Trying to find a healthy balance between being happy on your own and with yourself and how to connect in meaningful ways with others is not something we can “figure out” with our brain — we have to live the experiences and learn from how they impact us in order to determine what we need at any given moment.
Here are 5 suggestions for how to begin to find your own unique balance between solitude and connectedness:
1. Know thyself.
Seriously. Even Socrates was on-board with this idea. He observed that people were trying to know obscure or hard things before they knew about themselves. He called them ridiculous. So did Plato. Even St. Augustine supported this notion when he stated that “People travel to wonder at the height of the mountains, at the huge waves of the seas, at the long course of the rivers, at the vast compass of the ocean, at the circular motion of the stars, and yet they pass by themselves without wondering.”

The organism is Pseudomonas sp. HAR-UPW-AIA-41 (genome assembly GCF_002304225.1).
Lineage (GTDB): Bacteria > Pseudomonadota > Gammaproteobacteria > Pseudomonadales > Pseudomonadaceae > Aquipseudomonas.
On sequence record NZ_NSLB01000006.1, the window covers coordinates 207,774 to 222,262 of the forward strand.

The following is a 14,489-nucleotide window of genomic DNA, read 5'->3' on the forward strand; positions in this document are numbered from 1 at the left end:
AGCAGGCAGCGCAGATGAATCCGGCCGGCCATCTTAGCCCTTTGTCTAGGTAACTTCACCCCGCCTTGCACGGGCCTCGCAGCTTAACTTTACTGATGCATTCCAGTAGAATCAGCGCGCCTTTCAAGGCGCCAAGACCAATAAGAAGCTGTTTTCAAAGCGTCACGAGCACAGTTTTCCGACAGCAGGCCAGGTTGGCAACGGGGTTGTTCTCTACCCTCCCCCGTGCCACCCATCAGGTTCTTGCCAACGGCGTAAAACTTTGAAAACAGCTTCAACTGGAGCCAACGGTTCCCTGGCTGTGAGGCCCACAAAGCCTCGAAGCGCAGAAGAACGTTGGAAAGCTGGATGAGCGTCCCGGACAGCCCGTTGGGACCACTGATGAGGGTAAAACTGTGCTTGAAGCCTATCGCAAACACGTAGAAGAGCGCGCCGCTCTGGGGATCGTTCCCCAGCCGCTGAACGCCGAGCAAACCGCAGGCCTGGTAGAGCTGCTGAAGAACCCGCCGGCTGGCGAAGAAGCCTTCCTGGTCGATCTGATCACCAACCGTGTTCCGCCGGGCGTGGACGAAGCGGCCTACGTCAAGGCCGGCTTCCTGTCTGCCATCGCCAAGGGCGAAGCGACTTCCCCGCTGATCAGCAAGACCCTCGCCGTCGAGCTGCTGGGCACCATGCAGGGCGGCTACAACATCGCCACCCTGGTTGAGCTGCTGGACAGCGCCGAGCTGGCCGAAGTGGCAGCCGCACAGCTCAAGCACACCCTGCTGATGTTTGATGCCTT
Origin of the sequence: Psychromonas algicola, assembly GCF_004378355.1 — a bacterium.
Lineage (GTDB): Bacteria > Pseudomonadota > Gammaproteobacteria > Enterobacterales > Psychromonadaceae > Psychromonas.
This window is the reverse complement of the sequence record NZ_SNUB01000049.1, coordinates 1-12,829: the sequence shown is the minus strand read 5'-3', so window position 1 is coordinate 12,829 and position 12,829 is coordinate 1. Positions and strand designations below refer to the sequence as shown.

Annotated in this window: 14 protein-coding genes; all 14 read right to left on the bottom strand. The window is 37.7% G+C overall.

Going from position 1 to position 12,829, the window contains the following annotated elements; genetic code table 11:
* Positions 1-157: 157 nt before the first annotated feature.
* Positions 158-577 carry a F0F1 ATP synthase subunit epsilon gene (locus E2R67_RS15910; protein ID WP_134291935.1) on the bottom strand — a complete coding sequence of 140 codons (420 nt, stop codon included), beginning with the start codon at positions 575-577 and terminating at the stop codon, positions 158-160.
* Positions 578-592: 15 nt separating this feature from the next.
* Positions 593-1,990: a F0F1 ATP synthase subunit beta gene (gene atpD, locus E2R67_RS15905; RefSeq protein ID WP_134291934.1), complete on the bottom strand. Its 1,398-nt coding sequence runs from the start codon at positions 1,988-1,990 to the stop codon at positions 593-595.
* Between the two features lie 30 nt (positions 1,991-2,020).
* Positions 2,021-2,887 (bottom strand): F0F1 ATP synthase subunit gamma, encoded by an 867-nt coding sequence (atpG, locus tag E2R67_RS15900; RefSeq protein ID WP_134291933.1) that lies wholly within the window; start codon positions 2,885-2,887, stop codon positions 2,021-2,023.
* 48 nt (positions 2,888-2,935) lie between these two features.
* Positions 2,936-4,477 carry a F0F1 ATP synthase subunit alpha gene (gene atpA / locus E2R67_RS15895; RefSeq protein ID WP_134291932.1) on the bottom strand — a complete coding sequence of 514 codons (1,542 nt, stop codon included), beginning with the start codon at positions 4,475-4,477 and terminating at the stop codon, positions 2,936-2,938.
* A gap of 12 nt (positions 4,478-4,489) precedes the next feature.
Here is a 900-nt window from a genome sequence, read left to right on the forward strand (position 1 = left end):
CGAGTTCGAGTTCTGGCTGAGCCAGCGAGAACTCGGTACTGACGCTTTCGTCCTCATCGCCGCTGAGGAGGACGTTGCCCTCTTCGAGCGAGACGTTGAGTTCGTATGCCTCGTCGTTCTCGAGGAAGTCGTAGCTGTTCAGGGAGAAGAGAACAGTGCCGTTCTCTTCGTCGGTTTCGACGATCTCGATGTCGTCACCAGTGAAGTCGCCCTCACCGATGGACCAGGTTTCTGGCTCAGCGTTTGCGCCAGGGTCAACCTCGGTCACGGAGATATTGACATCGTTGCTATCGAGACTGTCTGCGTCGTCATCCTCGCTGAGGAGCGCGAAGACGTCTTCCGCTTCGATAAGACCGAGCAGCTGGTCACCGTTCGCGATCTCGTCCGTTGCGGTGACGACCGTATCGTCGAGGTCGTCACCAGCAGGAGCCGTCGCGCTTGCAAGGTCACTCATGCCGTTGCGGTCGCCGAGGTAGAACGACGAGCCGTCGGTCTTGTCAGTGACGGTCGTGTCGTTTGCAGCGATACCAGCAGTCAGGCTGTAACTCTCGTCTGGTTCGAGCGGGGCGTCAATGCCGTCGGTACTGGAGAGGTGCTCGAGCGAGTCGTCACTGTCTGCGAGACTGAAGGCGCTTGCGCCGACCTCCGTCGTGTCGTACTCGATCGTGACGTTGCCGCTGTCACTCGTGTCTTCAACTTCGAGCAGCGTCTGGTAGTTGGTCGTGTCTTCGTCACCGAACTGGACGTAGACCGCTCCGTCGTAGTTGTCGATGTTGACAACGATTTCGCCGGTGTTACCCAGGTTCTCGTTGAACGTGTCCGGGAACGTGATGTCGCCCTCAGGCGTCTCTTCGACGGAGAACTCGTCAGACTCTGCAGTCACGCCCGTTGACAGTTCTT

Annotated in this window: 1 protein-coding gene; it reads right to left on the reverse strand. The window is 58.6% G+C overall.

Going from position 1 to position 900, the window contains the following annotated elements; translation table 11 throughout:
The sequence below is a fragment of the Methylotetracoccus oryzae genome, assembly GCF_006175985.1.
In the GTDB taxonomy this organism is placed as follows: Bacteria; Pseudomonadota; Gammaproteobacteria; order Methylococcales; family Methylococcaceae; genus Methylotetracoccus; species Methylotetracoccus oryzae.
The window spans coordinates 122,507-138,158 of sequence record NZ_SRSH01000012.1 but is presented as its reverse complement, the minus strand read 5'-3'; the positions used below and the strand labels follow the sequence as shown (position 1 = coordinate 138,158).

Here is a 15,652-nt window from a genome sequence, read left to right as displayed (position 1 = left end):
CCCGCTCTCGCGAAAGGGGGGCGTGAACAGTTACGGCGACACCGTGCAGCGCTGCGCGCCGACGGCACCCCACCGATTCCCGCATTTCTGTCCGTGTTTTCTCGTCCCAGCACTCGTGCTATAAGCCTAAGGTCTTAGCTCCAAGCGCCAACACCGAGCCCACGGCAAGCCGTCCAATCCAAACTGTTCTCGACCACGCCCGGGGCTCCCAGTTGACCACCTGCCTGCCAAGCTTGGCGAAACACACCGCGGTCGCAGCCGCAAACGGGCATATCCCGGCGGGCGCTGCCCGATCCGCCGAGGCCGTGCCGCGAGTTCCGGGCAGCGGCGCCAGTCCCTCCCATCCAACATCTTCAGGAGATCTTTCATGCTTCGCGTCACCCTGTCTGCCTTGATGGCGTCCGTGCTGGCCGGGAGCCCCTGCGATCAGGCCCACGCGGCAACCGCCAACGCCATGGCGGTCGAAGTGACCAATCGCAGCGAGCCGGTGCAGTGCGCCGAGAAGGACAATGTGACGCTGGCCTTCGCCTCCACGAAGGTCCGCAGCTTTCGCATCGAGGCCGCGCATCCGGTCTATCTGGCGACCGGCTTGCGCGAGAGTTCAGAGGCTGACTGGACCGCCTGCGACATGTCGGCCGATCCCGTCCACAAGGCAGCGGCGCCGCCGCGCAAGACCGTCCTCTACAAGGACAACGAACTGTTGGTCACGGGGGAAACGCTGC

The ancient philosophers were on to something a long time ago that we have a hard time remembering today.
How many people dedicate extensive amounts of time, money and energy traveling the world or immersed in the pursuit of knowledge about topics outside of themselves? Lots. But very few people put the resources or efforts into knowing themselves, which is perhaps the most important knowledge we can acquire.
And then they complain that they’re not happy. They isolate and avoid relationships. And then they complain about that.
Or else they cannot be without “doing” or “producing” or “socializing” lest they have to begin to feel things that they have kept running from feeling their whole lives. And they complain how they are too busy and stressed-out.
Self-knowledge and deep understanding of our true needs and desires, as well as deeply understanding the habitual ways we all have learned to unconsciously protect ourselves emotionally, leads to greater satisfaction in life.